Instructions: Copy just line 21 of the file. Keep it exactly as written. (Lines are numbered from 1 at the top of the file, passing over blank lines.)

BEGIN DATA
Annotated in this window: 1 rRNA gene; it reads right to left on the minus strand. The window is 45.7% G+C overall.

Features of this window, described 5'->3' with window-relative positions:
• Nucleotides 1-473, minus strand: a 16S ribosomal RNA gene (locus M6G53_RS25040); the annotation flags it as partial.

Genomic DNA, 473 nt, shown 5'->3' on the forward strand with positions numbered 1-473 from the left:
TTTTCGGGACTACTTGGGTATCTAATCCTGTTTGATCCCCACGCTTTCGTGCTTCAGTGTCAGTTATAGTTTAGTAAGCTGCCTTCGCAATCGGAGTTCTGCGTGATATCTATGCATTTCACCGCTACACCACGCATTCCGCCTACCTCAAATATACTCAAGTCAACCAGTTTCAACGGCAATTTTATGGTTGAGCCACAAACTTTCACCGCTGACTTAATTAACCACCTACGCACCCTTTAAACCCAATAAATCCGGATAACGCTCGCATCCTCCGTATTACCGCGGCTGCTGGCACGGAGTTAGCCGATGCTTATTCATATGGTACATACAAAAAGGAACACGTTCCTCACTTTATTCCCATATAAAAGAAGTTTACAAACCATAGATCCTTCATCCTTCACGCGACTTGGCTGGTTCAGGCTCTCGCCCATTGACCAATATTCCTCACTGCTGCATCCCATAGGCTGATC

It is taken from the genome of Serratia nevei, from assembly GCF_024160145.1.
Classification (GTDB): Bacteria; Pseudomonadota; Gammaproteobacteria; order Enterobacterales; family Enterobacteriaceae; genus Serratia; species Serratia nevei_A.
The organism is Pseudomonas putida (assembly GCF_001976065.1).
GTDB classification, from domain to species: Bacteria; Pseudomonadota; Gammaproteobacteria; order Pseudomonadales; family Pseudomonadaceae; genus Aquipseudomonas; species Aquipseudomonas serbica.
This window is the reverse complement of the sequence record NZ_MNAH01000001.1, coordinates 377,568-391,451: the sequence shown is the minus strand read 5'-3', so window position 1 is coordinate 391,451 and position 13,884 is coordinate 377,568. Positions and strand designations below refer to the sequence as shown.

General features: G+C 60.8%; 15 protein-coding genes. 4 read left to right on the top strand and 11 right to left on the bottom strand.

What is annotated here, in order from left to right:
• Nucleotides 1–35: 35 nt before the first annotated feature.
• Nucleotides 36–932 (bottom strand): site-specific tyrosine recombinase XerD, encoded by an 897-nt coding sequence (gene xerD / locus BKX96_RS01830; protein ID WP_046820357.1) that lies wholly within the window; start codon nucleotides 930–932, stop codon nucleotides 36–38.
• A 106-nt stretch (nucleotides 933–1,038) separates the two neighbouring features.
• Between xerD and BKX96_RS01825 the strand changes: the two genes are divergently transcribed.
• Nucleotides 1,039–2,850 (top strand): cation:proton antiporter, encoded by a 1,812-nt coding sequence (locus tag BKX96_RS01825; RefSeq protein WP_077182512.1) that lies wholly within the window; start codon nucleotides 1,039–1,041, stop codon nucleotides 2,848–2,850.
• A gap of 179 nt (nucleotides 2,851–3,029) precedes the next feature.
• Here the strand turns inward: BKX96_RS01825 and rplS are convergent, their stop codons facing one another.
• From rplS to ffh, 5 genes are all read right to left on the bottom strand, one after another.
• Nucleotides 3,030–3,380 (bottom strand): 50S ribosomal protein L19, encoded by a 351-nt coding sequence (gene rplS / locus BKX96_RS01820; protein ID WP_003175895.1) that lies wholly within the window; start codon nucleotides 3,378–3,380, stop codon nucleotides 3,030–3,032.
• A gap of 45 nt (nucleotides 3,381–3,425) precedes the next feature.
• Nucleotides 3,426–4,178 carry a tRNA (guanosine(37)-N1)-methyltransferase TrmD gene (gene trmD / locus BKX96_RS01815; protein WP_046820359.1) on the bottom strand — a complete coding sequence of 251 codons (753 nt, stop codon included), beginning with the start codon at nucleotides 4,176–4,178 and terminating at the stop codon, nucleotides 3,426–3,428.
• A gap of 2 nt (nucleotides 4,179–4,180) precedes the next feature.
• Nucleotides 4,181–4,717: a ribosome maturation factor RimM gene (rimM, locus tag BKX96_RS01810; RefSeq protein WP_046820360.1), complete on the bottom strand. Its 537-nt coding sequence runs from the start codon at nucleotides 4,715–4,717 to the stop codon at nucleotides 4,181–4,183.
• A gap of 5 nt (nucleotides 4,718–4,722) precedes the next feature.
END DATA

• Nucleotides 3,030–3,380 (bottom strand): 50S ribosomal protein L19, encoded by a 351-nt coding sequence (gene rplS / locus BKX96_RS01820; protein ID WP_003175895.1) that lies wholly within the window; start codon nucleotides 3,378–3,380, stop codon nucleotides 3,030–3,032.